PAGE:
Catching Up on the 2016-17 NBA Offseason: The Southeast Division

Between the Hawks, Hornets, Heat, Magic, and Wizards, who got better this offseason?

A couple weeks ago, we began recapping the whirlwind NBA offseason by division. So far, we've covered the Atlantic Division, the Northwest Division, the Central Division, and the Pacific Division. Today, we're hitting the Southeast Division.

In this series, we are hoping to provide you with a one-stop spot to catch up on all the player movement that took place in the NBA this summer, analyzing the changes within each division along the way and finishing it all off with an all-encompassing summary at the end.

For the sake of our analysis, we'll be using our proprietary nERD metric as a point of comparison, focusing on nERD in and nERD out for each team.

If you're not familiar with nERD, it combines several offensive, defensive, and usage factors to produce one number that is meant to project a player's overall value to his team. That final number is an estimate of how many games above or below .500 a league-average team would win over an 82-game season with the player in question as one of its starters. It's comparable to Win Shares, but is meant to be predictive (projecting an 82-game season) as opposed to descriptive (how many wins the player has contributed to his team in the past). For the sake of this study, we'll use last season's nERD scores and leave out rookies and overseas imports (since they're such unknown commodities).

The Hawks, Hornets, and Heat all made the postseason out of the Southeast Division last year, while the Magic and Wizards were on the outside looking in. According to our numbers, the playoff squads look like they'll be taking a step back based on the moves they made this offseason, while the non-playoffs teams look poised to take a step forward after theirs. Will the result be a middling division? Who will ultimately come out on top?

Let's take a look.

Atlanta Hawks

Players In How? nERD Players Out How? nERD
Dwight Howard FA 3.6 Al Horford FA 8.4
Jarrett Jack FA -2.9 Jeff Teague Trade 1.5
Lamar Patterson Waived -1.2

nERD in:
nERD out: 8.7
Net nERD: -8.0

Al Horford was likely the biggest free agent on the market this summer not named Kevin Durant, so the Atlanta Hawks suffered a pretty big loss when he elected to sign with the Boston Celtics. They put a pretty decent band-aid on the wound by adding Dwight Howard, but there's an obvious drop from Horford's nERD of 8.4 to Howard's of 3.6. The Hawks also traded away former All-Star Jeff Teague to clear the way for an up-and-coming Dennis Schroder, while adding Jarrett Jack as a serviceable backup for Schroder at point guard. Overall, the turnover in Atlanta might not seem that significant to the naked eye, but Howard is simply not the dominant center he once was while Horford -- an advanced stats darling -- is one of the league's most underrated players.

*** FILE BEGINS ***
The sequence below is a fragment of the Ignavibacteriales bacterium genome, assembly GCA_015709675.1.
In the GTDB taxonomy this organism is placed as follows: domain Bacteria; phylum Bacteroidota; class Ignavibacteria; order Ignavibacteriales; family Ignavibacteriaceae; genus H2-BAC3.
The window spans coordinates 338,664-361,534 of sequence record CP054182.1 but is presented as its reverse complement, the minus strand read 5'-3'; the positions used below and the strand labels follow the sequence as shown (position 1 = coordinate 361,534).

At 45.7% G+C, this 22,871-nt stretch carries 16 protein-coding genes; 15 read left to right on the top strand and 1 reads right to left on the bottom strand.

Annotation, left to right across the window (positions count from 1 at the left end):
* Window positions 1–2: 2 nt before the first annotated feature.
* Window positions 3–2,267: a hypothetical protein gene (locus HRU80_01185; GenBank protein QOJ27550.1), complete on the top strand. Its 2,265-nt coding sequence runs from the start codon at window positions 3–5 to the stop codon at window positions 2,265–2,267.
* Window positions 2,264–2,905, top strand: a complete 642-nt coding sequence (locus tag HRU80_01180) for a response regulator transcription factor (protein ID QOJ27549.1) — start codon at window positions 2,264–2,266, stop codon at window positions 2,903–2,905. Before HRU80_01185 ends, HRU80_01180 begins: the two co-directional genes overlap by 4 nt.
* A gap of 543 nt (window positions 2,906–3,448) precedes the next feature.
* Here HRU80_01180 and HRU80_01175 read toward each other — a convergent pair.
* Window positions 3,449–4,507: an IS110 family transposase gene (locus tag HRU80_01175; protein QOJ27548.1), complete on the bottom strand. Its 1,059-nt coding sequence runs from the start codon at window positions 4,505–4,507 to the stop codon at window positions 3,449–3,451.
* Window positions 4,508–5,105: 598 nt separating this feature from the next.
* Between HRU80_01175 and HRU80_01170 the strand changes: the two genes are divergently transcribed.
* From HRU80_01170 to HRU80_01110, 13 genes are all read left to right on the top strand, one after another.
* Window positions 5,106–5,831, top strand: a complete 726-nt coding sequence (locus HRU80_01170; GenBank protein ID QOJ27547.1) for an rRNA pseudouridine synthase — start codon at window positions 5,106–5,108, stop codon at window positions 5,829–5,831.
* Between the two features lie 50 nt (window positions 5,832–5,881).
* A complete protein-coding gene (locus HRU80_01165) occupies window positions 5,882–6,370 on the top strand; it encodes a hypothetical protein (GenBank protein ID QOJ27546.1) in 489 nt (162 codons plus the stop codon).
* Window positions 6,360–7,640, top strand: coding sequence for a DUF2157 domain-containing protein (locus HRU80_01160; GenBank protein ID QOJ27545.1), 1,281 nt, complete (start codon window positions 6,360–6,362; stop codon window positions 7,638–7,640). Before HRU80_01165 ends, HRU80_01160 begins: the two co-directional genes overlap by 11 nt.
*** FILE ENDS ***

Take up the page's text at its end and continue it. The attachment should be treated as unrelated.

Charlotte Hornets

Players In How? nERD Players Out How? nERD
Ramon Sessions FA 0.3 Al Jefferson FA 1.1
Brian Roberts FA 0.2 Troy Daniels Trade 0.4
Christian Wood FA 0.0 Courtney Lee FA -1.4
Roy Hibbert FA -3.3 Jeremy Lin FA -2.0
Marco Belinelli Trade -6.0

nERD in:
nERD out: -1.9
Net nERD: -6.9

The Charlotte Hornets had a fairly strong offseason with the re-signing of Nicolas Batum and Marvin Williams, but their overall Net nERD of -6.9 suggests that they downgraded at some other key positions. Their outgoing center, Al Jefferson (1.1 nERD), is not the All-NBA big man he was just two years ago, but the newly-added Roy Hibbert (-3.3 nERD) is an even further cry from his productive prime. Otherwise, swapping out solid players like Jeremy Lin and Courtney Lee for the decidedly un-nERDy Marco Belinelli (-6.0 nERD) and an underwhelming Ramon Sessions might signal an unfortunate step back for the Hornets after a 48-win season in 2015-16 (the most wins in a single season by the team since 1999-00, if you consider all the weird Bobcats and OG Hornets combined histories).

Miami Heat

Players In How? nERD Players Out How? nERD
Derrick Williams FA 1.4 Luol Deng FA 3.4
Willie Reed FA 0.7 Amar'e Stoudemire FA 1.7